I squinted. No. Nope. Can’t be. I had to bite my lips to keep from laughing.
Alice Cooper is in this church.
Alice Cooper is in this church.
I spent most of my miserable teenage years under the headphones, walled off from the world. Music was my lone sanctuary, and Cooper’s Welcome to My Nightmare album was as cherished as a hymn. Didn’t someone once say “Coincidence is God’s way of remaining anonymous?” Short of a spectral visitation from Joey Ramone wearing black leather vestments, I couldn’t see how this could have been more obvious. That prayer? Asked and answered. And my church program? Autographed.
In the end, I learned that this particular church was of a denomination that interpreted the Bible in a way that, to me, seemed homophobic. This was a huge problem, because if you took away all the parts of me that have been shaped by LGBTQ experiences, friends, relatives, colleagues, and culture, all that’d be left is peroxide and an under-funded SEP-IRA. As I embarked on my church-hunt, the greatest concern came from the queer corners — Hold it just a minute there, Churchy McJesus — which makes sense given how many LGBTQ people have been alienated, if not outright damaged, through a repressive religious upbringing.
So many people have been traumatized by religion or religion-based prejudice that telling them “I’m praying for you” isn’t an affirmation, it’s a trigger. We are only now, as a country, outlawing gay conversion programs, many of which are church-based. Scripture-justified prejudice is alive and well, and spiritual abuse is real. The dangled promise of God’s love, and the threat of its removal, ceases to be incentive to stay put when you’re exhausted from suffering abusive, rejecting, or exploitative dillholes operating under cover of the cross. It happens so often, we’re becoming inured to the hypocrisy of it all. When Pastor Matthew Makela of Michigan, who once told a gay teen that he was “going to hell,” was busted on the gay hookup site Grindr, exactly no one was surprised. When duplicity is expected, I can’t blame anyone for leaving a church, or refusing to return. But it’s important to make the distinction that being abused, rejected, and disillusioned by a church is not the same as being abused or rejected by God, because by God’s loving grace, such a thing is impossible. Everyone is chosen. Everyone is loved. Everyone’s in. Even if certain congregations run afoul of this truth. Emily Dickinson, patron saint poetess of many a Goth, said, “If your nerve deny you, aim above your nerve.” I’d adapt that to say, “If your church deny you, by all means, aim above your church.” TEAM APOSTATE.
It came as a relief when the Presbyterian Church of the USA (PCUSA) voted to formally allow its churches to perform gay marriages this past March, joining the Episcopalians, the Evangelical Lutheran Church in America, and the United Church of Christ. (Interestingly, a recent Pew study showing a declivitous slide in American Christianity found that 48 percent of LGBT Americans now identify as Christian, up from 42 percent in 2013) Now I can worship at several churches with ease in my heart, knowing that a huge swath of my social world, my band of misfits, would be welcome. My only regret is that so many of them died before they could behold this seismic shift.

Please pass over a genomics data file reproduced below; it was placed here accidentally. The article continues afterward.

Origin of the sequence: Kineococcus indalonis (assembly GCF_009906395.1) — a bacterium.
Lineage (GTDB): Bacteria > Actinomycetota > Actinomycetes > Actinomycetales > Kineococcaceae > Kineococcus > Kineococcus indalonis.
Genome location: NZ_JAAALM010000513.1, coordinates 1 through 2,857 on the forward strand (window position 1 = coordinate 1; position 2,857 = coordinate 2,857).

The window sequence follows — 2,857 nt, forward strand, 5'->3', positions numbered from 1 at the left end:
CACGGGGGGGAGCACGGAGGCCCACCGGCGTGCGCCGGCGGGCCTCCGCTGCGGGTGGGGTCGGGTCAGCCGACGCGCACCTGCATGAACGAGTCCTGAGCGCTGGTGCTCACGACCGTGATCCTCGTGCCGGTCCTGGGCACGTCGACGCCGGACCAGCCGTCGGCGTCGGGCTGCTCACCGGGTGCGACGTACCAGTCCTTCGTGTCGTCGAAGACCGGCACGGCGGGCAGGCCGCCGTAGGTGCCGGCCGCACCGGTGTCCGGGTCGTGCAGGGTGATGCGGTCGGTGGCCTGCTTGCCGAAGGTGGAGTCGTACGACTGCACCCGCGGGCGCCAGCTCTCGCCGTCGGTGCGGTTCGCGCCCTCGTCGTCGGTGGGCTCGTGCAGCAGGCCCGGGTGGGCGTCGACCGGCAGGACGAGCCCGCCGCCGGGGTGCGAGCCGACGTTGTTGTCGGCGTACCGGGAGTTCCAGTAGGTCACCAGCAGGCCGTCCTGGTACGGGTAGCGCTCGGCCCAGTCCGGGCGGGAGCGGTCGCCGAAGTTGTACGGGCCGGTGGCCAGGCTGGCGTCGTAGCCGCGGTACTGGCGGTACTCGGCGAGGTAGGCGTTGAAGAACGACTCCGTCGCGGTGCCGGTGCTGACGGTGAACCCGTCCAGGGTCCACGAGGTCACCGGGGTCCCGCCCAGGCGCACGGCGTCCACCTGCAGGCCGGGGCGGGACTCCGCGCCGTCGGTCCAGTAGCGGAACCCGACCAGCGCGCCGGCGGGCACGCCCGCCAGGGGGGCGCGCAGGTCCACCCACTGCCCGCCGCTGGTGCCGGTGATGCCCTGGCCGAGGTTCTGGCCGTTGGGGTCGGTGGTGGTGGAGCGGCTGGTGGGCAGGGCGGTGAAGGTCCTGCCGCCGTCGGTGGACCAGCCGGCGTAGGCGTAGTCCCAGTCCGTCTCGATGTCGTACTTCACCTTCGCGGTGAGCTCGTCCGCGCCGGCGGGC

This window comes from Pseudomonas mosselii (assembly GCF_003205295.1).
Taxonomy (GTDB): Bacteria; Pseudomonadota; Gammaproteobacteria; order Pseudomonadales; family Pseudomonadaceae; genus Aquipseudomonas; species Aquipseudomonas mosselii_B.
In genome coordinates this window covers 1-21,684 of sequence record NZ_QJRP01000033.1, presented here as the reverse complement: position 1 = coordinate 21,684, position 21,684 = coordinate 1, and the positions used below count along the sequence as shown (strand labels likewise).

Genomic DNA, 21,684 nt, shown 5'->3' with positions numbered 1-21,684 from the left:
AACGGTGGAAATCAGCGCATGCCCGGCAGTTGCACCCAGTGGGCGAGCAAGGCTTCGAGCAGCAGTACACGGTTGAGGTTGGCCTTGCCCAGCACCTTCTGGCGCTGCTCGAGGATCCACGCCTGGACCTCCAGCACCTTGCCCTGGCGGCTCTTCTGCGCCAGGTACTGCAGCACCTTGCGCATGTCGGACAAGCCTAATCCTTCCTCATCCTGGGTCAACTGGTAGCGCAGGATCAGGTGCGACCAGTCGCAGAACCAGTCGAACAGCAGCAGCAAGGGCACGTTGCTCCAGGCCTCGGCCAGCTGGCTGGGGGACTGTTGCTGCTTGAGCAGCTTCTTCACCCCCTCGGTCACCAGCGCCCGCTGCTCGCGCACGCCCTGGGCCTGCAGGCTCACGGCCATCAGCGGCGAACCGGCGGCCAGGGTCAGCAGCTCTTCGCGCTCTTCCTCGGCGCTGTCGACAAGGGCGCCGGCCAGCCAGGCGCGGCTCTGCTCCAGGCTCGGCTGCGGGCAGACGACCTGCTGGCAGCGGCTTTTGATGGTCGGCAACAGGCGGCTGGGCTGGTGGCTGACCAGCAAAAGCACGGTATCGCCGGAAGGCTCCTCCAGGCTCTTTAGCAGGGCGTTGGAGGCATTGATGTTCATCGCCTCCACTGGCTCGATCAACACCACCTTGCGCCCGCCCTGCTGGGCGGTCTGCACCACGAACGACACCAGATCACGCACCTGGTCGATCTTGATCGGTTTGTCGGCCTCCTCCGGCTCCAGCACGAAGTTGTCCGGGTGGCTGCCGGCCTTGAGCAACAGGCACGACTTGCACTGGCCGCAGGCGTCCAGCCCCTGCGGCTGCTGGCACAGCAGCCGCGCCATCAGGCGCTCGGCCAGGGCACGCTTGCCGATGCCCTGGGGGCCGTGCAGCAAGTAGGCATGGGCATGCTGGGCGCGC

Halloween (aka All Hallow’s Eve) and the days that immediately follow, All Saints’ and All Souls’ Days, are said to be when the barrier between the dead and the living is at its thinnest, but I feel that divide evanescent at all times, connection passing back and forth as we move unawares. Even separated by death, the fallen lost ones and I, we are each others’ light in the darkness. On November 2nd, All Souls’ Day, which, like All Saints’, is acknowledged in the Christian calendar, I will light a candle for my dearly departed — those hobgoblin activists who introduced me to the sacrament of mischief. Those lost boys and girls who had helped me find myself. As is asked in one of the Sisters of Mercy’s classic Goth dirges, Would you carry the torch for me? Always.
Halloween, All Saints’ and All Souls’ Days represent a friendly (if bony, skeletal) handshake between Paganism and Christianity, an exaltation of escape and revelry, as well as somber respect for death and those whom it has claimed. I still love graveyards, rattling chains, black cats, black velvet, and all manner of spooky things. And I adore the blessing of sacred serendipity — that you can discover yourself while pretending to be someone else. That you can pray for a guiding angel and God will send Alice Cooper. So let us rejoice in this glorious, ghoulish time when we honor all souls, all saints, what we reveal of our personal truth through artifice, and the ghosts of our former selves.
Lily Burana is the author of three books, most recently the critically acclaimed I Love a Man in Uniform: A Memoir of Love, War, and Other Battles. Follow her on Twitter @lilyburana